We’re all busy, right? But please try to spend some time digesting these readings, and please print them off and bring them with you on Sunday if possible. I was lucky enough to have several hours over last weekend to read most of both books, which resulted in what I believe were life changing epiphanies. My consumer habits have been dominating my thought-life more and more lately; I have become convinced that as reflective, spiritual people living in the U.S., we must pay attention to the products we consume, because these actions so powerfully affect both ourselves and others. If we want to love God’s children, we have to take this seriously.

Additionally, I have the documentary that goes along with What Would Jesus Buy? and I would love to have people over sometime this week to view it. I’m thinking about Saturday, either during the day or the evening. The film is funny, moving, and insightful all at once. Send me an email or post a comment if you would like to come.


Indulgences making a comeback?

I read this article last week in the Dispatch and I thought I would put it up here. Basically, it is about indulgences coming back to the Catholic Church, though not in quite the same way - as far as I understand people can't just pay their way into heaven anymore. As some of you know, I really want to like the Catholic church for various reasons, but this really bothers me. I understand, sort of, how this could help someone, but I can only see it doing more harm than good. I am a little bothered by the trend to return to pre-Reformation style Catholicism. I have certainly been harsh on the Protestants before, and as an historian of the 16th century I know that it is a very complicated issue. But as a man on (non)faith I really think the Catholic church needed the good scrubbing it got in the years after the Reformation.

Anyway, just thought I would post this up here. I would be very interested to hear some thoughts of others - especially those more sensitive to the Catholic church and the Pope on this issue.

Peter Rollins at Calvin College

Our friend, Peter Rollins, was recently interviewed on "Inner Compass", a television interview show from Calvin College in Grand Rapids, MI.

Go to the Calvin College "Inner Compass" page. The interview with Peter is #909.


Feeling the Presence of God

I posted this in a response to Sunday's Wrap Up, but was told I should repost it here so the comments don't get too long.

Sarah mentioned "an absence of God's presence" and I've heard a lot about feeling "God's presence" lately it seems. Even Peter Rollins talked about how once you've experienced God then you are able to notice his absence. He said it is like someone waiting for a friend at a coffee shop. If you are the person waiting then you distinctly feel that person's absence, but nobody else in the room feels their absence because they don't know them.

Someone said God's presence is always with us and I at first unthinkingly agreed because that sounds nice and I was taught that fancy word omnipresent. I do remember struggling to figure out God's presence in hell, but found some sort of work-around.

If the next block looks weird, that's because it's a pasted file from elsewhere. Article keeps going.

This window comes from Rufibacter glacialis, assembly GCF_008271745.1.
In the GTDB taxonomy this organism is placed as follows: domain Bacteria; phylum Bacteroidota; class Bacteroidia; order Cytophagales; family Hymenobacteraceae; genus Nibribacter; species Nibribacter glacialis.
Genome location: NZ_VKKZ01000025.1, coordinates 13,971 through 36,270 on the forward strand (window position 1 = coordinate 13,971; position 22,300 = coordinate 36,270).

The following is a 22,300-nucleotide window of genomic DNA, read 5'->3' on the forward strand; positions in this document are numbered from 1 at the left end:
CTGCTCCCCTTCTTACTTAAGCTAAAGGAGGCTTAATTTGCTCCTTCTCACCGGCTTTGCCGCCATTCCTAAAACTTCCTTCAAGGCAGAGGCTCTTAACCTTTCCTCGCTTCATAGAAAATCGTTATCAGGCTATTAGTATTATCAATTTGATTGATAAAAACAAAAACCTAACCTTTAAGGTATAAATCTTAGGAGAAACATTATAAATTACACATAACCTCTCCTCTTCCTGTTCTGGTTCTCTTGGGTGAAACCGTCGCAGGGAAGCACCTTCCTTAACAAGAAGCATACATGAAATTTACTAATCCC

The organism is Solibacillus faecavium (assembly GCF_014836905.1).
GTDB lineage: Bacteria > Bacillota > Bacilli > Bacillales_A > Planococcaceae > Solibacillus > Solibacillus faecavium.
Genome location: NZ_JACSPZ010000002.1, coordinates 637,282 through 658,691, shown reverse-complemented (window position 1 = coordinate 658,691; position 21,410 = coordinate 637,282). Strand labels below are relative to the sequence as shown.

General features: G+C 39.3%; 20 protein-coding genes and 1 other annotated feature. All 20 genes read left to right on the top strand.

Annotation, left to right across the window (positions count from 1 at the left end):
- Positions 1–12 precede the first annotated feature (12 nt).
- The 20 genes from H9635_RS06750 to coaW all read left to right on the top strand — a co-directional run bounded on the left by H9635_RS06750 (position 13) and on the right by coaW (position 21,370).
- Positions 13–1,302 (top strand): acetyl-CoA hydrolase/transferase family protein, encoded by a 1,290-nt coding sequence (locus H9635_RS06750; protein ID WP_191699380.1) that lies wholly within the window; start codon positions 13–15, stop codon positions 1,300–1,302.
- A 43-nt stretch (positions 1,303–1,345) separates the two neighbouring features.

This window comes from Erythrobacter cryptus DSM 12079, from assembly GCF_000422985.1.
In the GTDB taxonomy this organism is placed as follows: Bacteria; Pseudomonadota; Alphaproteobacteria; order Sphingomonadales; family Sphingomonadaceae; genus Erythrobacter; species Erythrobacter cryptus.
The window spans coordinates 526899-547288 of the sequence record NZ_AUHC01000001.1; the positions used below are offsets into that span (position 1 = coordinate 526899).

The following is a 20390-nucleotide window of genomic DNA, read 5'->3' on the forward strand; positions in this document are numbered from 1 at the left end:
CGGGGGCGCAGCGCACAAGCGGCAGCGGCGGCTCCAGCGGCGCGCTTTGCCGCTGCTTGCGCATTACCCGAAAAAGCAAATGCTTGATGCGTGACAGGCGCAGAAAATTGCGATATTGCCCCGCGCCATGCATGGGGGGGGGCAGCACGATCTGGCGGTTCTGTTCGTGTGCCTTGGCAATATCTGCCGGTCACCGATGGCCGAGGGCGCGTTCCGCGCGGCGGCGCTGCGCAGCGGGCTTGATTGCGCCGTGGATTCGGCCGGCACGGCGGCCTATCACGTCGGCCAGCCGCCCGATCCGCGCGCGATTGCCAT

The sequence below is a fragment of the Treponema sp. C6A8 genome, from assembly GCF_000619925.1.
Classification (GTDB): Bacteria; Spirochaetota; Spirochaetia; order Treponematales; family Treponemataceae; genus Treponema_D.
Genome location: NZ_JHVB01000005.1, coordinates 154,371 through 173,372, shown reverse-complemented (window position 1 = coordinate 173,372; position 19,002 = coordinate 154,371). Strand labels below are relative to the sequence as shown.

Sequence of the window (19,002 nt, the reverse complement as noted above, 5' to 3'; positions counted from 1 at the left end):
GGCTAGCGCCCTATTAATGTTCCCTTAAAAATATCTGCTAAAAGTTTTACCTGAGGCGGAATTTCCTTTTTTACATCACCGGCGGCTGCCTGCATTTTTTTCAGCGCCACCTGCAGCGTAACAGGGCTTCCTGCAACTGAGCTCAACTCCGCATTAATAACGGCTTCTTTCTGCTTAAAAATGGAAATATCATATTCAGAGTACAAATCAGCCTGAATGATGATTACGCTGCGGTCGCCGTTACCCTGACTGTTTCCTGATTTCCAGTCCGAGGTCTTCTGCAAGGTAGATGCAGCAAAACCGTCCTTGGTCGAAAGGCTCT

Anyway I can only remember a very few times thinking/feeling "God is present here" and those were times when I was completely alone and I can never remember thinking/feeling "God is absent here". So I guess my question is: what is that feeling like? do other people have that feeling? How do you know when you're having that feeling? Is it like a sensation in your body or just a thought in your mind?

I'm curious especially in conjunction with what Pete was saying that maybe I haven't experienced God in such a way to make me feel His absence. Or is this some kind of indescribable pentecostal invention to legitimize or illegitimize different expressions of faith? Or am I missing the point?


Super Fun?!?

Hey everyone,

We need to make a plan for our Super-Fun! activity this weekend. Greg had a good idea that we should just make a list the we can pick from so that when this happens again (it will) we can pick something already guaranteed to be fun. Maybe bowling would be fun if anyone knows somewhere cheap. Anyway, please start posting ideas - even if we've already settled on one for this weekend. Let's get a list going.



Sunday Wrap Up

Yesterday we met at the Global Gallery and watched a provocative Nooma video that led into an even more interesting discussion. Questions of the role of breathing God's spirit emerged, critiques of behavior modification churches were leveled, and concepts of loving our neighbors through self-forgetfulness were shared. We welcomed several new voices who added much to the discussion. I received this e-mail regarding the discussion last night and asked if I could share it with the group. I felt I couldn't answer it fully as it touches the core of how our group positions itself as open to atheists and agnostics alike, yet still circles around the Judeo-Christian worldview we are entrenched in. Your thoughts would be greatly appreciated.

From a face in the crowd:

So, I just realized one thing that seemed not right to me during discussion. It seemed to me like there was an absence of God's presence in the discussion. Now I don't know how you feel about this or what your groups view is on this, but do you ever open group with prayer or pray for God's wisdom and guidance during discussions or even pray for people/each other?. It just seemed like everyone was trying so hard to figure out God and how he fits into our lives and our own thoughts and feelings about the topic today that God just seemed to be left out of it. Anyways, I was just wondering what your thoughts are on this, I seriously realized it just now, I couldn't believe I had completely forgotten to remember God. Scary.


A Quick Story

Walking home from Cup O’ Joe, the sun was shining; I was in a great mood; I’d just had coffee with a really good friend.